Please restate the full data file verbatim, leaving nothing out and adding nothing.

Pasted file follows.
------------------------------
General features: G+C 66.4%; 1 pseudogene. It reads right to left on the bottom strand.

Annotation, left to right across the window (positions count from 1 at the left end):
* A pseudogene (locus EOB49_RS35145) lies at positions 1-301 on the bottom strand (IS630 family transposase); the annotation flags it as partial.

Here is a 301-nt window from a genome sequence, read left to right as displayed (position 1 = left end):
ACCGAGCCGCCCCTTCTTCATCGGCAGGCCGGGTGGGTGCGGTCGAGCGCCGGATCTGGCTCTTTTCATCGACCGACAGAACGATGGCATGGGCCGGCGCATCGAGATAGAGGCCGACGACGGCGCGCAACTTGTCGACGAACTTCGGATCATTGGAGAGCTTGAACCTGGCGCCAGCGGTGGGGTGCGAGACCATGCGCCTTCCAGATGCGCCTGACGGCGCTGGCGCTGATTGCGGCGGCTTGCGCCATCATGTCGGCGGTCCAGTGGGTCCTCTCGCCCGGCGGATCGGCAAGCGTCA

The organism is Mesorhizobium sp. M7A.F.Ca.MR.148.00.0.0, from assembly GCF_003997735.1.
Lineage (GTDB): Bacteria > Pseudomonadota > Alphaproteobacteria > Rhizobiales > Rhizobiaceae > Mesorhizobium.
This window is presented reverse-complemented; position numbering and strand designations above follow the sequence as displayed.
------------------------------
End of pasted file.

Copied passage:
General features: G+C 66.4%; 1 pseudogene. It reads right to left on the bottom strand.

Annotation, left to right across the window (positions count from 1 at the left end):
* A pseudogene (locus EOB49_RS35145) lies at positions 1-301 on the bottom strand (IS630 family transposase); the annotation flags it as partial.

Here is a 301-nt window from a genome sequence, read left to right as displayed (position 1 = left end):
ACCGAGCCGCCCCTTCTTCATCGGCAGGCCGGGTGGGTGCGGTCGAGCGCCGGATCTGGCTCTTTTCATCGACCGACAGAACGATGGCATGGGCCGGCGCATCGAGATAGAGGCCGACGACGGCGCGCAACTTGTCGACGAACTTCGGATCATTGGAGAGCTTGAACCTGGCGCCAGCGGTGGGGTGCGAGACCATGCGCCTTCCAGATGCGCCTGACGGCGCTGGCGCTGATTGCGGCGGCTTGCGCCATCATGTCGGCGGTCCAGTGGGTCCTCTCGCCCGGCGGATCGGCAAGCGTCA

The organism is Mesorhizobium sp. M7A.F.Ca.MR.148.00.0.0, from assembly GCF_003997735.1.
Lineage (GTDB): Bacteria > Pseudomonadota > Alphaproteobacteria > Rhizobiales > Rhizobiaceae > Mesorhizobium.
This window is presented reverse-complemented; position numbering and strand designations above follow the sequence as displayed.